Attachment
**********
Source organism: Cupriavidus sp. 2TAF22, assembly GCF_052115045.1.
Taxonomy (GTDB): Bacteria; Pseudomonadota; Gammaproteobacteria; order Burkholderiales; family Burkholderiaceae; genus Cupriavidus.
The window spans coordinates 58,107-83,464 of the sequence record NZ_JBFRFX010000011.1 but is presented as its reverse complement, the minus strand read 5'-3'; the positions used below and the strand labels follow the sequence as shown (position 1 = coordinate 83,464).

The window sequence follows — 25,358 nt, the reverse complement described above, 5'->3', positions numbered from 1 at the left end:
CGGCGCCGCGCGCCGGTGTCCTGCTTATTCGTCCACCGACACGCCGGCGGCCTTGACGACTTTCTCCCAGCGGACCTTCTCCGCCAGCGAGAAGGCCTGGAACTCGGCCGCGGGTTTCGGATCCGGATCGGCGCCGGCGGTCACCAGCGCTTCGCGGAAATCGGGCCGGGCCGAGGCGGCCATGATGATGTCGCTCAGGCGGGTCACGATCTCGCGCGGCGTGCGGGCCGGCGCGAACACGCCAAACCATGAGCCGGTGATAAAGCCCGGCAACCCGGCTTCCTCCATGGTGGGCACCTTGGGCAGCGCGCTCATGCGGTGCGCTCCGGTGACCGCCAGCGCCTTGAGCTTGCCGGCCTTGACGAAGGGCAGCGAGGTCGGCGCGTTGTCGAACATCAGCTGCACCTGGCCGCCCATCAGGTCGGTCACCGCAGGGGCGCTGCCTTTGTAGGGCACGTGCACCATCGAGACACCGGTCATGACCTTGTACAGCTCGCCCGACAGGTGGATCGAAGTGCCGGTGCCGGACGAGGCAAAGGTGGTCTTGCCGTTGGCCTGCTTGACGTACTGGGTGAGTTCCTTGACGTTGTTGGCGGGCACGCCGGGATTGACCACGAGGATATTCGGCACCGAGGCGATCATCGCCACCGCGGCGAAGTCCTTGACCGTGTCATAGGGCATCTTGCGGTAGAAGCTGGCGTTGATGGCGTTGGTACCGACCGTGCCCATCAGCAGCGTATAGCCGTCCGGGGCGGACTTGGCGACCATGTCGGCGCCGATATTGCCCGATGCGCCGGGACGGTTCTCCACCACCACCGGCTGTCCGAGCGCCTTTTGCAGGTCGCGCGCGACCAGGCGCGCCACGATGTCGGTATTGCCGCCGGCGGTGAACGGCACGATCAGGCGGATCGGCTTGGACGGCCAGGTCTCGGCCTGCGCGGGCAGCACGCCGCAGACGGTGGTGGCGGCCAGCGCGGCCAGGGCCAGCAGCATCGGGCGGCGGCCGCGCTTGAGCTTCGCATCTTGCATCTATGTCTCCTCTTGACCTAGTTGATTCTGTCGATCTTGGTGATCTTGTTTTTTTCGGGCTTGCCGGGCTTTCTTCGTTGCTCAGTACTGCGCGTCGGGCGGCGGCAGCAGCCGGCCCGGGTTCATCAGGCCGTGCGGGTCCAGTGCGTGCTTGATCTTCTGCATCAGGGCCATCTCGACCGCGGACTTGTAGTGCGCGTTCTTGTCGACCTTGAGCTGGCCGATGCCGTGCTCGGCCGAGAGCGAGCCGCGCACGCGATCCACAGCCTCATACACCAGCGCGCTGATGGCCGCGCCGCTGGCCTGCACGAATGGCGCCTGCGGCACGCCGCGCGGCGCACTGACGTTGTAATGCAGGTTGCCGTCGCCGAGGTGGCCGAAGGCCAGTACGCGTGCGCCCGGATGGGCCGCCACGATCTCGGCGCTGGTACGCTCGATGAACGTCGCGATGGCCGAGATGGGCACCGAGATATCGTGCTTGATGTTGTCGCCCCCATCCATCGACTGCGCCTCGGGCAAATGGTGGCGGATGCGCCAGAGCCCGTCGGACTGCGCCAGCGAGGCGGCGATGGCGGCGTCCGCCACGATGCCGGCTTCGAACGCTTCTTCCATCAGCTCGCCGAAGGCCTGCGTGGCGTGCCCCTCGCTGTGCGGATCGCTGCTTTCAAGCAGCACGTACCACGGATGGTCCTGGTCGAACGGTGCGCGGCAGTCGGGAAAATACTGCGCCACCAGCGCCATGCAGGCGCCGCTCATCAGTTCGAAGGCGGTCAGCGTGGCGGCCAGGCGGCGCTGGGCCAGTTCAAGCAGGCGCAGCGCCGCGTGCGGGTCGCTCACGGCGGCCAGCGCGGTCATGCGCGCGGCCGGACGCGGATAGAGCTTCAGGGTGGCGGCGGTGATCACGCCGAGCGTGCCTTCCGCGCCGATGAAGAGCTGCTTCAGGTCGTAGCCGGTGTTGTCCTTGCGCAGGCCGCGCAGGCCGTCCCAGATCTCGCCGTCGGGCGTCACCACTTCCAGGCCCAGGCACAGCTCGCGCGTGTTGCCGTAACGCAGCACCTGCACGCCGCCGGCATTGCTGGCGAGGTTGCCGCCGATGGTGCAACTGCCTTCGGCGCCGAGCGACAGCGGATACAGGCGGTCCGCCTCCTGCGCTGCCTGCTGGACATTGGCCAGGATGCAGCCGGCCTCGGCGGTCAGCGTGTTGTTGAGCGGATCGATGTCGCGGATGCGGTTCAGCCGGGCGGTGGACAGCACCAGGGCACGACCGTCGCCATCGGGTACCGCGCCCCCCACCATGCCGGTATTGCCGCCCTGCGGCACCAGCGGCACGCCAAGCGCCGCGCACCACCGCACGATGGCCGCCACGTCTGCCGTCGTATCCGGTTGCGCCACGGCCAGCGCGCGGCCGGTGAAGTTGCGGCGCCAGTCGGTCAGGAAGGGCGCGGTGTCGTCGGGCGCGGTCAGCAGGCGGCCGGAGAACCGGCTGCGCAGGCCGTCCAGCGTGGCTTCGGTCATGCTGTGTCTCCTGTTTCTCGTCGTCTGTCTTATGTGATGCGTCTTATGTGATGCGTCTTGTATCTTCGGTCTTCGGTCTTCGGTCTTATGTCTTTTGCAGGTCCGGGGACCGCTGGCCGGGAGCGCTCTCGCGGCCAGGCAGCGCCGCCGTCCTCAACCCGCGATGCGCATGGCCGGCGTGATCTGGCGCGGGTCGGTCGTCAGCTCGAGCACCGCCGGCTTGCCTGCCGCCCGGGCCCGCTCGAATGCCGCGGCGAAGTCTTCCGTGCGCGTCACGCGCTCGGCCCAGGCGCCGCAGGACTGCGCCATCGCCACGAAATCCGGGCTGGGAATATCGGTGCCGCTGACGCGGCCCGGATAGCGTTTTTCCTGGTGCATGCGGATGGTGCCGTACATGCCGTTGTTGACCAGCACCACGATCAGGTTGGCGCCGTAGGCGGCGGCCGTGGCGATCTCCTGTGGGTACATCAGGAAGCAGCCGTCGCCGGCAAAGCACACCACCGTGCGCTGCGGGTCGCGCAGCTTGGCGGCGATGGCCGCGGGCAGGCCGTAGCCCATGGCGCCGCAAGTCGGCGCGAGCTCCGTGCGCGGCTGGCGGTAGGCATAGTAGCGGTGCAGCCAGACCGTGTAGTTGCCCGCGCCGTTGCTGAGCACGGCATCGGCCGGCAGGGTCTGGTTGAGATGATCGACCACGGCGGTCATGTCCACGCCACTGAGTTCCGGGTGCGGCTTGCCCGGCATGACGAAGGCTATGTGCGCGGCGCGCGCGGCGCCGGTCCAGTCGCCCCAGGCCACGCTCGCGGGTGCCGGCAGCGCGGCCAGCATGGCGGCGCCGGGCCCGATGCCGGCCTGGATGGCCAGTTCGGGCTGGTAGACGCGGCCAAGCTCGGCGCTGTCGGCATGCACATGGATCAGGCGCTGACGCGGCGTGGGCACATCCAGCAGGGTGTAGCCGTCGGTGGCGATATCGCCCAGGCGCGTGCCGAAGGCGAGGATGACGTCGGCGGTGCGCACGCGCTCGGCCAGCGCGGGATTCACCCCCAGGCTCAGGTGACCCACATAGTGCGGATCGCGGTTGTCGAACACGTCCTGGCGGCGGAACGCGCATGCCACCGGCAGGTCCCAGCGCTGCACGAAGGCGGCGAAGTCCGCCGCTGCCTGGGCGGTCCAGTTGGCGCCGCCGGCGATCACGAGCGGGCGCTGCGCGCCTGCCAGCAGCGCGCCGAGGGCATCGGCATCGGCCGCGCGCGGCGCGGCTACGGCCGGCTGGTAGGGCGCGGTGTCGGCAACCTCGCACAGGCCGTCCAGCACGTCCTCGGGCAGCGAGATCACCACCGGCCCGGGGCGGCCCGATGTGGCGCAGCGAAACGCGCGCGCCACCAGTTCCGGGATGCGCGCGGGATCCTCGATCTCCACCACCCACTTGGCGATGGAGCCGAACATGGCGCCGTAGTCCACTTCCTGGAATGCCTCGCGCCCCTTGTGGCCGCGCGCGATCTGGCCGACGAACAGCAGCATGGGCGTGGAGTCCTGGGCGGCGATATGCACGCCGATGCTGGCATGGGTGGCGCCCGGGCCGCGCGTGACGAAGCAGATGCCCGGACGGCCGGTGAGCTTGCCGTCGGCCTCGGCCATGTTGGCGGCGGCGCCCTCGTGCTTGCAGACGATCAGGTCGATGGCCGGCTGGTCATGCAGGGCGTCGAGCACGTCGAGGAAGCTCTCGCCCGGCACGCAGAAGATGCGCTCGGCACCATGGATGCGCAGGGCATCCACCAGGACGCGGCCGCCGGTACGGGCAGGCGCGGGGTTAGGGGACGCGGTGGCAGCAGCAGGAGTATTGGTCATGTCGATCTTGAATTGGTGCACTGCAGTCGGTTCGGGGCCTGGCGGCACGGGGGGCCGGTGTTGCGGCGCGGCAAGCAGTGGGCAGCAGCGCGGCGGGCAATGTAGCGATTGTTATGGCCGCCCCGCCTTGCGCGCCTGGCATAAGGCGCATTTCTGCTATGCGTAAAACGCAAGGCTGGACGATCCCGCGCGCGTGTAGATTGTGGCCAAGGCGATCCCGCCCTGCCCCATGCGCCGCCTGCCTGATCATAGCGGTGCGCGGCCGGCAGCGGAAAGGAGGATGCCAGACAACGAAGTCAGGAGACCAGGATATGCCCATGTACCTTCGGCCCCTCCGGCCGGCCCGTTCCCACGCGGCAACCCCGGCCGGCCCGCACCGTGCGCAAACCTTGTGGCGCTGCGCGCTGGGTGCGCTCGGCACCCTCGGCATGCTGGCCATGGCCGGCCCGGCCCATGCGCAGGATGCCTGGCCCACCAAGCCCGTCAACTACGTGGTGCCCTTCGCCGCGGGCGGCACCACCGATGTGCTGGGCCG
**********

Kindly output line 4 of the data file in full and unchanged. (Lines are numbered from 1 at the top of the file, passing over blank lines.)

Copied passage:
The window sequence follows — 25,358 nt, the reverse complement described above, 5'->3', positions numbered from 1 at the left end: